Winner of the 2017 Prime Minister's Literary Award for fiction
Shortlisted for the 2017 Miles Franklin Literary Award
Ryan O’Neill has written a hilarious novel in the guise of sixteen biographies of (invented) Australian writers. Meet Rand Washington, hugely popular science fiction author (of Whiteman of Cor) and holder of extreme views on race and gender. Meet Rachel Deverall, who discovers the secret female source of the great literature of our time – and pays a terrible price for her discovery. Their Brilliant Careers is a playful set of stories, linked in many ways, which together form a memorable whole.
About the Author
Ryan O'Neill is the author of The Weight of a Human Heart. He was born in Glasgow in 1975 and has lived in Africa, Europe and Asia before settling in Newcastle, Australia, with his wife and two daughters. His fiction has appeared in The Best Australian Stories, The Sleepers Almanac, Meanjin, New Australian Stories, Wet Ink, Etchings and Westerly. His work has won the Hal Porter and Roland Robinson awards and been shortlisted for the Queensland Premier's Steele Rudd Award and the Age Short-Story Prize. He teaches at the University of Newcastle.
'You have to admire O'Neill's delicious bravura. He's been one of the few short fiction writers of recent years willing to play around with the form's possibilities ... Apart from the fact there are more funny lines in O'Neill's 288 pages than there are likely to be in the entirety of Australian literature elsewhere this year, the profiles are woven smartly together, as the characters' fates and careers intertwine.' --Saturday Paper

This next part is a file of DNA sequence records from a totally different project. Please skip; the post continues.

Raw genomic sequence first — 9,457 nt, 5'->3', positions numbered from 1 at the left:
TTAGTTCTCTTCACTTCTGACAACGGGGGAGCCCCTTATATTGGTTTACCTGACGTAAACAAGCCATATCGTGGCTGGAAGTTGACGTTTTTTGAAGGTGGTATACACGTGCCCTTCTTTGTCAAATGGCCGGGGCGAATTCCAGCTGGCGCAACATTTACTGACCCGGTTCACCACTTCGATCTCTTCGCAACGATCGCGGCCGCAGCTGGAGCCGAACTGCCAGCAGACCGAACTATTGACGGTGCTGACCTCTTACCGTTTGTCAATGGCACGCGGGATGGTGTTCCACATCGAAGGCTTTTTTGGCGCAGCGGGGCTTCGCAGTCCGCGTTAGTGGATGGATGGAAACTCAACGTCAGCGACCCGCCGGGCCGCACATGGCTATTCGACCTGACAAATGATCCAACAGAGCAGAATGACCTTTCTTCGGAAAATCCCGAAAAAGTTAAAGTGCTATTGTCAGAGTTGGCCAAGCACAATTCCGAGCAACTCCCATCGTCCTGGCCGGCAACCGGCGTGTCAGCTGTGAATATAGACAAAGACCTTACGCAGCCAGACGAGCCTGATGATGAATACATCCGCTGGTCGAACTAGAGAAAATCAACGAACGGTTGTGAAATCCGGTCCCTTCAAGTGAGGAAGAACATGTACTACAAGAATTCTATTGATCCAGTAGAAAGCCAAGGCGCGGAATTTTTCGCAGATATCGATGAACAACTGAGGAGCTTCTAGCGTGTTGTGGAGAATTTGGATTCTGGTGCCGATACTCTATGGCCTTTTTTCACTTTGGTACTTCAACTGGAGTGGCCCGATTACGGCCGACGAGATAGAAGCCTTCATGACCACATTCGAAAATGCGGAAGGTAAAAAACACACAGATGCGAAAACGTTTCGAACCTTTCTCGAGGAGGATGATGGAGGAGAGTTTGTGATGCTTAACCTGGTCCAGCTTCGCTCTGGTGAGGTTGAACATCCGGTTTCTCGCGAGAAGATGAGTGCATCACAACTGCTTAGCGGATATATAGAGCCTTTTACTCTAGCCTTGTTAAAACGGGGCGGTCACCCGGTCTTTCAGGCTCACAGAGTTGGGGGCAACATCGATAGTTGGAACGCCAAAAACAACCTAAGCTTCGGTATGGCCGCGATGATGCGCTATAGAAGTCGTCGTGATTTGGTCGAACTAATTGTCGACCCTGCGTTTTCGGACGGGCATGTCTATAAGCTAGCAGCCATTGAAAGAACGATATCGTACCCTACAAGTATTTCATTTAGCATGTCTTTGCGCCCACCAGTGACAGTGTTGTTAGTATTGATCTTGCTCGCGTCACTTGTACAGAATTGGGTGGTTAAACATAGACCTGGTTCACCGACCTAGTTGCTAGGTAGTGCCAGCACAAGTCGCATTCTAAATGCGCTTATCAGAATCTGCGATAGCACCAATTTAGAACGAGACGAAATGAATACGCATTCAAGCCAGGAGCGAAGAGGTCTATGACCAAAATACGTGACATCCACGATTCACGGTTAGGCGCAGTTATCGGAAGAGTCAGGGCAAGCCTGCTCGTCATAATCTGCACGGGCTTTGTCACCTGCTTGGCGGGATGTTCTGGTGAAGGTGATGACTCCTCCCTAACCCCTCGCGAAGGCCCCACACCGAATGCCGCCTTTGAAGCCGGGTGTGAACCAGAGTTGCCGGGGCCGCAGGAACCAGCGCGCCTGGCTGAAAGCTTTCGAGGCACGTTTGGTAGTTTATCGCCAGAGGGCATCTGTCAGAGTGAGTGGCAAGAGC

'Ryan O'Neill combines conventions of biography and short story in an exhaustively brazen blend of Australian literary history and plausible yet gloriously bonkers invention.' --Elke Power, Readings Monthly
'Their Brilliant Careers ... brims with crackerjack wit. Pressure is subtly built; punchlines are explosive.' --Australian Book Review
'Ryan O'Neill has embarked on the task of creating a satirical, funny alternative history to Australian literature, an exercise he has achieved admirably and with brilliance.' --Writers Bloc
'[Ryan O'Neill] offers a book that is a piss-take, a celebration, a revisionist history and, perhaps most impressively, exceedingly good fun.' --Dominic Amerena, the Australian
'O'Neill has arranged a beautiful board of slain waxwings, no less funny or moving for being, in the final estimate of things, no more than shadows of the never living and the forever dead.' --Adam Rivett, Sydney Morning Herald